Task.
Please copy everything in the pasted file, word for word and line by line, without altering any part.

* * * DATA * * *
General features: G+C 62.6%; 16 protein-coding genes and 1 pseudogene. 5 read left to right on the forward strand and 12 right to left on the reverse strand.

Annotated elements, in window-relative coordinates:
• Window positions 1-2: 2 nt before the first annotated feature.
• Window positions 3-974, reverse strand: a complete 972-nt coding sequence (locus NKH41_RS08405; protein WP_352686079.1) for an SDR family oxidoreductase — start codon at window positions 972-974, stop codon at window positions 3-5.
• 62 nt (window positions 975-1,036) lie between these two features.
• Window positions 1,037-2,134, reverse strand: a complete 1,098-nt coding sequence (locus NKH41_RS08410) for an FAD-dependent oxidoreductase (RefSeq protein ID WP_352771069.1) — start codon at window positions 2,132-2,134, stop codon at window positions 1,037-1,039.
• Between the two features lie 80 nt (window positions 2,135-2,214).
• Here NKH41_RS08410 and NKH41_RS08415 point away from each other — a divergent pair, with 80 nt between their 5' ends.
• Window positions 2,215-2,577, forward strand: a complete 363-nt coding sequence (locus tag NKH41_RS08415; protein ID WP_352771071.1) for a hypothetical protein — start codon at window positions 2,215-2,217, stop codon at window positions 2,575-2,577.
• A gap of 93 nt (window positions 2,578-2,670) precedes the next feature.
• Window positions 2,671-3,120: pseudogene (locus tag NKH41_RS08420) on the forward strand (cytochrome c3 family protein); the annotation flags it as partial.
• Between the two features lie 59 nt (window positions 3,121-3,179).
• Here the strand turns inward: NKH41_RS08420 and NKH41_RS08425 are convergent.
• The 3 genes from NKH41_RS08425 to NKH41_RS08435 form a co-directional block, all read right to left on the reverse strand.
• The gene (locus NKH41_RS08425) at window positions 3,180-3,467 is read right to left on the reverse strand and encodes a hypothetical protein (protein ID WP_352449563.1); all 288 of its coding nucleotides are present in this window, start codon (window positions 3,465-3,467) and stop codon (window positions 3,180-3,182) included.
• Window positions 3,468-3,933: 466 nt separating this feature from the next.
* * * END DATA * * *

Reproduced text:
General features: G+C 62.6%; 16 protein-coding genes and 1 pseudogene. 5 read left to right on the forward strand and 12 right to left on the reverse strand.

Annotated elements, in window-relative coordinates:
• Window positions 1-2: 2 nt before the first annotated feature.
• Window positions 3-974, reverse strand: a complete 972-nt coding sequence (locus NKH41_RS08405; protein WP_352686079.1) for an SDR family oxidoreductase — start codon at window positions 972-974, stop codon at window positions 3-5.
• 62 nt (window positions 975-1,036) lie between these two features.
• Window positions 1,037-2,134, reverse strand: a complete 1,098-nt coding sequence (locus NKH41_RS08410) for an FAD-dependent oxidoreductase (RefSeq protein ID WP_352771069.1) — start codon at window positions 2,132-2,134, stop codon at window positions 1,037-1,039.
• Between the two features lie 80 nt (window positions 2,135-2,214).
• Here NKH41_RS08410 and NKH41_RS08415 point away from each other — a divergent pair, with 80 nt between their 5' ends.
• Window positions 2,215-2,577, forward strand: a complete 363-nt coding sequence (locus tag NKH41_RS08415; protein ID WP_352771071.1) for a hypothetical protein — start codon at window positions 2,215-2,217, stop codon at window positions 2,575-2,577.
• A gap of 93 nt (window positions 2,578-2,670) precedes the next feature.
• Window positions 2,671-3,120: pseudogene (locus tag NKH41_RS08420) on the forward strand (cytochrome c3 family protein); the annotation flags it as partial.
• Between the two features lie 59 nt (window positions 3,121-3,179).
• Here the strand turns inward: NKH41_RS08420 and NKH41_RS08425 are convergent.
• The 3 genes from NKH41_RS08425 to NKH41_RS08435 form a co-directional block, all read right to left on the reverse strand.
• The gene (locus NKH41_RS08425) at window positions 3,180-3,467 is read right to left on the reverse strand and encodes a hypothetical protein (protein ID WP_352449563.1); all 288 of its coding nucleotides are present in this window, start codon (window positions 3,465-3,467) and stop codon (window positions 3,180-3,182) included.
• Window positions 3,468-3,933: 466 nt separating this feature from the next.